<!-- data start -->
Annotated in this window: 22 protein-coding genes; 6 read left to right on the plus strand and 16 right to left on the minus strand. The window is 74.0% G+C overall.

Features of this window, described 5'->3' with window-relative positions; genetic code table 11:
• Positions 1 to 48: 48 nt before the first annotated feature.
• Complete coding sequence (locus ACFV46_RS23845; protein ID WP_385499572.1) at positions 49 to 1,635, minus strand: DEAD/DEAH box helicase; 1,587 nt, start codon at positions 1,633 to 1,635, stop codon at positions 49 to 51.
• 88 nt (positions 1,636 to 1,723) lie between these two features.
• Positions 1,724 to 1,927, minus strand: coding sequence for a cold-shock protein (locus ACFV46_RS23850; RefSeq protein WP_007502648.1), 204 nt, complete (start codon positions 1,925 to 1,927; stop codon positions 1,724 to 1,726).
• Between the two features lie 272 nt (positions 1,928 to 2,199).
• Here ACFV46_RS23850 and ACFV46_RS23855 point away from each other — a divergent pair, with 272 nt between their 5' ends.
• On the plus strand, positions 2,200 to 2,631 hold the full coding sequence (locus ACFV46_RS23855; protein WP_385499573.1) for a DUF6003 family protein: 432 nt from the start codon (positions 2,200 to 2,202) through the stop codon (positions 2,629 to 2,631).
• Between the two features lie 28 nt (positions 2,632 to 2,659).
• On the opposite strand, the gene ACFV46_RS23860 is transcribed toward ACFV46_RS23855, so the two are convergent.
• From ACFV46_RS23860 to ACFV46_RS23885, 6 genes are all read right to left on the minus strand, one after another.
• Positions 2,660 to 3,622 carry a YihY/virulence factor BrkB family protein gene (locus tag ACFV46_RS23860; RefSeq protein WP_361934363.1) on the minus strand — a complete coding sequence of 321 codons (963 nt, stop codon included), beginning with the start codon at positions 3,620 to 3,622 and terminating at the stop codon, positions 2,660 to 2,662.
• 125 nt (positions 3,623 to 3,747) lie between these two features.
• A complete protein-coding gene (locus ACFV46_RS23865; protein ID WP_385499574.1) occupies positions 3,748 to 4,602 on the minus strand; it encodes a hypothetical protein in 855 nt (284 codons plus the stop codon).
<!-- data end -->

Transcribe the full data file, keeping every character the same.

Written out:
Annotated in this window: 22 protein-coding genes; 6 read left to right on the plus strand and 16 right to left on the minus strand. The window is 74.0% G+C overall.

Features of this window, described 5'->3' with window-relative positions; genetic code table 11:
• Positions 1 to 48: 48 nt before the first annotated feature.
• Complete coding sequence (locus ACFV46_RS23845; protein ID WP_385499572.1) at positions 49 to 1,635, minus strand: DEAD/DEAH box helicase; 1,587 nt, start codon at positions 1,633 to 1,635, stop codon at positions 49 to 51.
• 88 nt (positions 1,636 to 1,723) lie between these two features.
• Positions 1,724 to 1,927, minus strand: coding sequence for a cold-shock protein (locus ACFV46_RS23850; RefSeq protein WP_007502648.1), 204 nt, complete (start codon positions 1,925 to 1,927; stop codon positions 1,724 to 1,726).
• Between the two features lie 272 nt (positions 1,928 to 2,199).
• Here ACFV46_RS23850 and ACFV46_RS23855 point away from each other — a divergent pair, with 272 nt between their 5' ends.
• On the plus strand, positions 2,200 to 2,631 hold the full coding sequence (locus ACFV46_RS23855; protein WP_385499573.1) for a DUF6003 family protein: 432 nt from the start codon (positions 2,200 to 2,202) through the stop codon (positions 2,629 to 2,631).
• Between the two features lie 28 nt (positions 2,632 to 2,659).
• On the opposite strand, the gene ACFV46_RS23860 is transcribed toward ACFV46_RS23855, so the two are convergent.
• From ACFV46_RS23860 to ACFV46_RS23885, 6 genes are all read right to left on the minus strand, one after another.
• Positions 2,660 to 3,622 carry a YihY/virulence factor BrkB family protein gene (locus tag ACFV46_RS23860; RefSeq protein WP_361934363.1) on the minus strand — a complete coding sequence of 321 codons (963 nt, stop codon included), beginning with the start codon at positions 3,620 to 3,622 and terminating at the stop codon, positions 2,660 to 2,662.
• 125 nt (positions 3,623 to 3,747) lie between these two features.
• A complete protein-coding gene (locus ACFV46_RS23865; protein ID WP_385499574.1) occupies positions 3,748 to 4,602 on the minus strand; it encodes a hypothetical protein in 855 nt (284 codons plus the stop codon).